Bospar Generative AI pitch was the right PR prescription
Pharmaceuticals like the polio vaccine, penicillin and insulin have delivered miraculous results – extending human lifespans and vastly improving the quality of life for people across the planet.
For example, polio was once “the most feared disease in the world,” according to the World Health Organization. Because polio mostly impacted young children, the fear of polio kept many parents up at night, and for good reason. Before polio vaccines were introduced in the 1950s, polio paralyzed more than 15,000 people annually in the U.S., according to the Centers for Disease Control and Prevention. But widespread polio vaccination in the U.S. has eliminated wild polio, as the CDC reported in June, “with no cases occurring in the country since 1979.”
And diabetics didn’t live for long before the discovery of insulin, as the American Diabetes Association reports. The best doctors could do before insulin was to put diabetic patients on restrictive diets, some with just 450 calories a day, to try to buy them a few extra years of life.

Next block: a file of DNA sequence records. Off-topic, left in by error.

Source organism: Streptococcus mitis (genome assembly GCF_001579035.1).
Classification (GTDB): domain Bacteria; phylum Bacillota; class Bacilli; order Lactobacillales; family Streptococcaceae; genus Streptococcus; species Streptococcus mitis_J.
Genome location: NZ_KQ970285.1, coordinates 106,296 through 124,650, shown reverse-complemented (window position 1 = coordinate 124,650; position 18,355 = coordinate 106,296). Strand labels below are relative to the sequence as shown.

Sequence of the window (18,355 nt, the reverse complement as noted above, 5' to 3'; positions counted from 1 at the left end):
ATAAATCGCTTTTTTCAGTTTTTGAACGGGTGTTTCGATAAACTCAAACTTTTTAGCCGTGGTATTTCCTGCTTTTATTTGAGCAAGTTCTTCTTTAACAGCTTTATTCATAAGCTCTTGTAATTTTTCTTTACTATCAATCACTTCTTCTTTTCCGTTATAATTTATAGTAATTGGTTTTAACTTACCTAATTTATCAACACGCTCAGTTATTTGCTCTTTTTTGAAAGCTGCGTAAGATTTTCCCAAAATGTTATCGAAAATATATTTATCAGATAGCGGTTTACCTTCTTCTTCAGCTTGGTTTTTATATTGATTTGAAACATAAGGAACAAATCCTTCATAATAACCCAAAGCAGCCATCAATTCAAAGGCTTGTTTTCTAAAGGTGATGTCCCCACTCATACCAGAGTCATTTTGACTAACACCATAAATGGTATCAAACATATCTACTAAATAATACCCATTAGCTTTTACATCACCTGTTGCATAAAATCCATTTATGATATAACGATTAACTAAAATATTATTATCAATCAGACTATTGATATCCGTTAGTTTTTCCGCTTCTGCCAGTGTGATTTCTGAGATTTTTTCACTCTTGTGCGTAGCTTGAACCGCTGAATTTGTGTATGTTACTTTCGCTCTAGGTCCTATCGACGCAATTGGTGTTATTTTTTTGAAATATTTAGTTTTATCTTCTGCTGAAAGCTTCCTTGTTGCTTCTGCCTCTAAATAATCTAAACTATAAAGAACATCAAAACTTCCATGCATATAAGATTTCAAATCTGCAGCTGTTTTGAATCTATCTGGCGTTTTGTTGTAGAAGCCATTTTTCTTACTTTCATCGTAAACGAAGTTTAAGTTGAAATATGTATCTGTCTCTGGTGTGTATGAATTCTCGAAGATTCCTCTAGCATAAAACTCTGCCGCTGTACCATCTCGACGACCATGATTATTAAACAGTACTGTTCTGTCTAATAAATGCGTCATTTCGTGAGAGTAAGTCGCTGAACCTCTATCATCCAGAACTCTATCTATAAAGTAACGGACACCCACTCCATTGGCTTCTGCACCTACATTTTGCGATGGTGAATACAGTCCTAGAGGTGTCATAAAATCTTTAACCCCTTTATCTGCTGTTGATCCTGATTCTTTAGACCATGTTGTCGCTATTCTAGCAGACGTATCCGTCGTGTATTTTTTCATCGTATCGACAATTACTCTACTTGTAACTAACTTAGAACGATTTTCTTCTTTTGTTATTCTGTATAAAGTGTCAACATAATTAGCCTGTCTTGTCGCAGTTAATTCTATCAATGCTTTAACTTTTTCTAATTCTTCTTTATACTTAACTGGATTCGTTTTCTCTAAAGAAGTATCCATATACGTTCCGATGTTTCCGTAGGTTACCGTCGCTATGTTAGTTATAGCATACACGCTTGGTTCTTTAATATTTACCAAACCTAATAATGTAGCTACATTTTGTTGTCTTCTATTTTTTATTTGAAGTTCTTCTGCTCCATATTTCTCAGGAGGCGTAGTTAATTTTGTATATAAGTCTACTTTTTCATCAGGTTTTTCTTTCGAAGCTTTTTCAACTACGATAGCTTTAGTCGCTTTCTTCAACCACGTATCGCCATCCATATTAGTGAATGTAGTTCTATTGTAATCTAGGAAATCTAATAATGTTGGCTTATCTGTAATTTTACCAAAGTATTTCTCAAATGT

These are just a few examples of pharmaceuticals that have greatly improved the human condition. There are many others, including birth control pills, chemotherapy drugs, COVID-19 vaccines, heart medicines, pharmaceuticals for mental health and steroids for inflammation.
While drugs have certainly come a long way, there is still great opportunity for innovation in drug discovery and development to battle disease, help patients deal with pain and other health concerns, and enable people to have fewer challenges and greater choice in their lives.
However, drug discovery can take years – even more than a decade. This article in the National Library of Medicine indicates drug discovery and development typically took 12 or more years between the early 1990s and late 2000s. And that doesn’t include the time it takes to get U.S. Food and Drug Administration or other regulatory approval, make the drug and get it to market.